1. Liz, that website doesn’t back up the article. The “link” between ancient Greek statues is corny at best. The website doesn’t cite any reliable historical evidence that lawn jockeys were used by the Underground Railroad, other than a link to one article from one newspaper dated more than 80 years after the end of the Civil War. Supposing that article is true, it only gives evidence for one instance in which a lawn jockey was used in the way this post claims — not that it was a common practice. Whether you trust Snopes or not, what they say is true: there is insufficient historical evidence at this point to prove that lawn jockeys were used as UGRR signals. The author of this article in Alabama Pioneers cites no evidence; there are no footnotes. A good, reliable historian shows his/her sources.

      Also, Shannon Hollon said, “Please prove this story is not true.” That’s now how it works with historical writing — there has to be evidence that something IS true, other than legend. For example, there is no reliable evidence that Betsy Ross sewed the first American flag; it’s possible that she did, but it can’t be proven, so it should not be taught as fact. Same with this article — it could be true, but it without evidence should not be stated as fact.

      But in any case, the statues are now considered racist regardless of their history. From the Snopes article: “I do believe that there is a consensus view in African American communities that black lawn jockeys are demeaning relics of a racist past. They may not have started out with a racist meaning — or always had that meaning — but that is the meaning they have today. There are, undoubtedly, non-racist reasons for owning and displaying black lawn jockeys, but it would be hard for an adult American to claim that he or she does not know that many African Americans find lawn jockeys racially offensive, especially the ones with jet-black skin and oversized lips.”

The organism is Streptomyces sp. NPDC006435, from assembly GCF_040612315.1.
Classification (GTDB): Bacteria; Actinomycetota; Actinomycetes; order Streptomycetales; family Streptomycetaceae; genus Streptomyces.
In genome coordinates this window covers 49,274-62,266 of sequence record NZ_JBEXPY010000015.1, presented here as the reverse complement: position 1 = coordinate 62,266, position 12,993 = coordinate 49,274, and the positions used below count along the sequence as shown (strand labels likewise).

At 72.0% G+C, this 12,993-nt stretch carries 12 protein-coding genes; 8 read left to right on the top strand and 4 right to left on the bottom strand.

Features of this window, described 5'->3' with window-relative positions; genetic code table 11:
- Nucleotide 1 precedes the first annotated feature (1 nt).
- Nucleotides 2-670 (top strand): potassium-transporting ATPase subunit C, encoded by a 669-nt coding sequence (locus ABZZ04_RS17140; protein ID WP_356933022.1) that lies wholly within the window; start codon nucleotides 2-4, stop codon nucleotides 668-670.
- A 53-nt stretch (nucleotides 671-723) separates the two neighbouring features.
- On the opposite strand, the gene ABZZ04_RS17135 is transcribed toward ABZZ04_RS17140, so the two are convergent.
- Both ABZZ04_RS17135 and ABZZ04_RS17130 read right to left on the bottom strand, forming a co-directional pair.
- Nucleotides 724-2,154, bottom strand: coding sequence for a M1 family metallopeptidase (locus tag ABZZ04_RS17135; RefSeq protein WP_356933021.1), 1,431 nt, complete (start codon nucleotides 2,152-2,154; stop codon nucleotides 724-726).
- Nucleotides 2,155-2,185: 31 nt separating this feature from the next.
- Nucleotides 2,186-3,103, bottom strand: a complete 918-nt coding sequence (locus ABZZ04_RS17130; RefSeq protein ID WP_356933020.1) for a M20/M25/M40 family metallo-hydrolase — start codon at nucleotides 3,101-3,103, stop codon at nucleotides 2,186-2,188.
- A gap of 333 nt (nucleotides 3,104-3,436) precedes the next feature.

2. There were no black folks eating watermelon statues in Greece, please stop being an apologist for racism

  10. Since there seems to be no historical reference to prove that these lawn ornaments were used by the UGRR, we can only accept that it’s possible, or plausible that they were used for this purpose by some owners of the statues. Conversely, we cannot state that none were used for this purpose. There may have been only one instance, but if that were true it wasn’t a common thing to look for.

  11. This disappointing post is basically a shared paraphrased version of the viral 2016 facebook post, parts are word for word. If this Alabama Pioneers site is based on history, shouldn’t you provide your valid sources, footnotes, etc (not facebook)? If you haven’t already, please visit Smithsonian’s National Museum of African-American History and Culture in Wash. D.C. There’s a section that talks about these caricatured objects as well as other racist propaganda. As your shared post states, “Sometimes Knowlege is power, and helps dispel myths and rumors.”

  12. For all of you intellectual self-appointed guardians against racism, here is the link to a story published in the Chicago Tribune on Feb 8, 1998, written by Pamela Sherrod [Now Pamela Sherrod Anderson], described as “an award-winning writer, filmmaker, playwright, educator and journalist.” Pamele Sherrod is also an African American, so the racist epithet may be, to paraphrase Snopes, “unproven.” Ms. Sherrod’s article contains innterview commentary from historian/author Charles Blockson, curator of the Afro-American Collection at Temple University in Philadelphia, also an African American.

    I think the 20 seconds you each spent getting results from an unreliable source [Snopes] doesn’t even qualify as research. I had no problem researching the 1998 Chicago Tribune story and Ms. Sherrod and I still have the remainder of the morning and rest of the day to enjoy.

    Thank you, Shannon Hollon for an interesting article.


    1. Well done Mr. Money

    2. Appeal to authority fallacy. It’s also a 20 year old article

  13. This is an urban legend. There is no proof to this claim